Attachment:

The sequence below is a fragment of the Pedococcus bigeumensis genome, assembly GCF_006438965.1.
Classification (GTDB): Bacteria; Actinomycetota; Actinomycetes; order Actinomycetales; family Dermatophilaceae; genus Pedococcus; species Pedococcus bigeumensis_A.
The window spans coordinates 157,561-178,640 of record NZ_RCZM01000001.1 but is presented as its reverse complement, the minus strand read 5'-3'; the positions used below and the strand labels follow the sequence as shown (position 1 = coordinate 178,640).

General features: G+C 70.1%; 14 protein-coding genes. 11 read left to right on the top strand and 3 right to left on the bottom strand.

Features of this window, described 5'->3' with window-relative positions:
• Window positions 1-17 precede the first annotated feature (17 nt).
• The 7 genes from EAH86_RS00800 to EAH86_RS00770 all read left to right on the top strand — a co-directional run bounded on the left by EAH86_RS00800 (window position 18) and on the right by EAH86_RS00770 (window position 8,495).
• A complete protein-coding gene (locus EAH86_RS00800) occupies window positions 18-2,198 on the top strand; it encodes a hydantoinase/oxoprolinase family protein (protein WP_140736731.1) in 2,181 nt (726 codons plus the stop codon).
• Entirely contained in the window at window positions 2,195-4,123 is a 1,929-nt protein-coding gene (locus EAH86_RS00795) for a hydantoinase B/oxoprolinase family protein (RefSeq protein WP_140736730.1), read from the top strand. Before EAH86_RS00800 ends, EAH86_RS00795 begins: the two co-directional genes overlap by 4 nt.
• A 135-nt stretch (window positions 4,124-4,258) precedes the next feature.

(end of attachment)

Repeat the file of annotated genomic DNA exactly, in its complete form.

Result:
The sequence below is a fragment of the Pedococcus bigeumensis genome, assembly GCF_006438965.1.
Classification (GTDB): Bacteria; Actinomycetota; Actinomycetes; order Actinomycetales; family Dermatophilaceae; genus Pedococcus; species Pedococcus bigeumensis_A.
The window spans coordinates 157,561-178,640 of record NZ_RCZM01000001.1 but is presented as its reverse complement, the minus strand read 5'-3'; the positions used below and the strand labels follow the sequence as shown (position 1 = coordinate 178,640).

General features: G+C 70.1%; 14 protein-coding genes. 11 read left to right on the top strand and 3 right to left on the bottom strand.

Features of this window, described 5'->3' with window-relative positions:
• Window positions 1-17 precede the first annotated feature (17 nt).
• The 7 genes from EAH86_RS00800 to EAH86_RS00770 all read left to right on the top strand — a co-directional run bounded on the left by EAH86_RS00800 (window position 18) and on the right by EAH86_RS00770 (window position 8,495).
• A complete protein-coding gene (locus EAH86_RS00800) occupies window positions 18-2,198 on the top strand; it encodes a hydantoinase/oxoprolinase family protein (protein WP_140736731.1) in 2,181 nt (726 codons plus the stop codon).
• Entirely contained in the window at window positions 2,195-4,123 is a 1,929-nt protein-coding gene (locus EAH86_RS00795) for a hydantoinase B/oxoprolinase family protein (RefSeq protein WP_140736730.1), read from the top strand. Before EAH86_RS00800 ends, EAH86_RS00795 begins: the two co-directional genes overlap by 4 nt.
• A 135-nt stretch (window positions 4,124-4,258) precedes the next feature.